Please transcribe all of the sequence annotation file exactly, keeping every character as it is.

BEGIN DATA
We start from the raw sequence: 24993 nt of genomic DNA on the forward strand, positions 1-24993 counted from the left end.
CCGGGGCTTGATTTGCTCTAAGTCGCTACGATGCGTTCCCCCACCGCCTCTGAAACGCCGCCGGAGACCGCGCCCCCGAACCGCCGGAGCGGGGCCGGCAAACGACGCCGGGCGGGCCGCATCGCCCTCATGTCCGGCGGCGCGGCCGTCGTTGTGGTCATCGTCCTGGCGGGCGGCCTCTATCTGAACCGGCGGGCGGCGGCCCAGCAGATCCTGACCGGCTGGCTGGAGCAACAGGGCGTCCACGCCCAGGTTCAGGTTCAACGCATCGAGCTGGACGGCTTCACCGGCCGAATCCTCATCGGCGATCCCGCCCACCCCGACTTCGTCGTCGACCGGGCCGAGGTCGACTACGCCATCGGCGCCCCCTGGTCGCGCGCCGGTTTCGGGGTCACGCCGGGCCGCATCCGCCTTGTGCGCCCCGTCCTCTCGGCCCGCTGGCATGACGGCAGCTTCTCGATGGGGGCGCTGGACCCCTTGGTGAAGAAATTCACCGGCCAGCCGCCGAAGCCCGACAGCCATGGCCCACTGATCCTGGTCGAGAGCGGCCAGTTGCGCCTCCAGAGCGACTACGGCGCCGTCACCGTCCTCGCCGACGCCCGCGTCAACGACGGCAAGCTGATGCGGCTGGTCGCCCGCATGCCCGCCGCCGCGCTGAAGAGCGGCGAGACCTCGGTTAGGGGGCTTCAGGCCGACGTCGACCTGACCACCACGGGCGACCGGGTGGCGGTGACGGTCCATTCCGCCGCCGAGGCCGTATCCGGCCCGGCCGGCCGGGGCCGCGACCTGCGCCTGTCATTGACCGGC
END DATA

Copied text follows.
We start from the raw sequence: 24993 nt of genomic DNA on the forward strand, positions 1-24993 counted from the left end.
CCGGGGCTTGATTTGCTCTAAGTCGCTACGATGCGTTCCCCCACCGCCTCTGAAACGCCGCCGGAGACCGCGCCCCCGAACCGCCGGAGCGGGGCCGGCAAACGACGCCGGGCGGGCCGCATCGCCCTCATGTCCGGCGGCGCGGCCGTCGTTGTGGTCATCGTCCTGGCGGGCGGCCTCTATCTGAACCGGCGGGCGGCGGCCCAGCAGATCCTGACCGGCTGGCTGGAGCAACAGGGCGTCCACGCCCAGGTTCAGGTTCAACGCATCGAGCTGGACGGCTTCACCGGCCGAATCCTCATCGGCGATCCCGCCCACCCCGACTTCGTCGTCGACCGGGCCGAGGTCGACTACGCCATCGGCGCCCCCTGGTCGCGCGCCGGTTTCGGGGTCACGCCGGGCCGCATCCGCCTTGTGCGCCCCGTCCTCTCGGCCCGCTGGCATGACGGCAGCTTCTCGATGGGGGCGCTGGACCCCTTGGTGAAGAAATTCACCGGCCAGCCGCCGAAGCCCGACAGCCATGGCCCACTGATCCTGGTCGAGAGCGGCCAGTTGCGCCTCCAGAGCGACTACGGCGCCGTCACCGTCCTCGCCGACGCCCGCGTCAACGACGGCAAGCTGATGCGGCTGGTCGCCCGCATGCCCGCCGCCGCGCTGAAGAGCGGCGAGACCTCGGTTAGGGGGCTTCAGGCCGACGTCGACCTGACCACCACGGGCGACCGGGTGGCGGTGACGGTCCATTCCGCCGCCGAGGCCGTATCCGGCCCGGCCGGCCGGGGCCGCGACCTGCGCCTGTCATTGACCGGC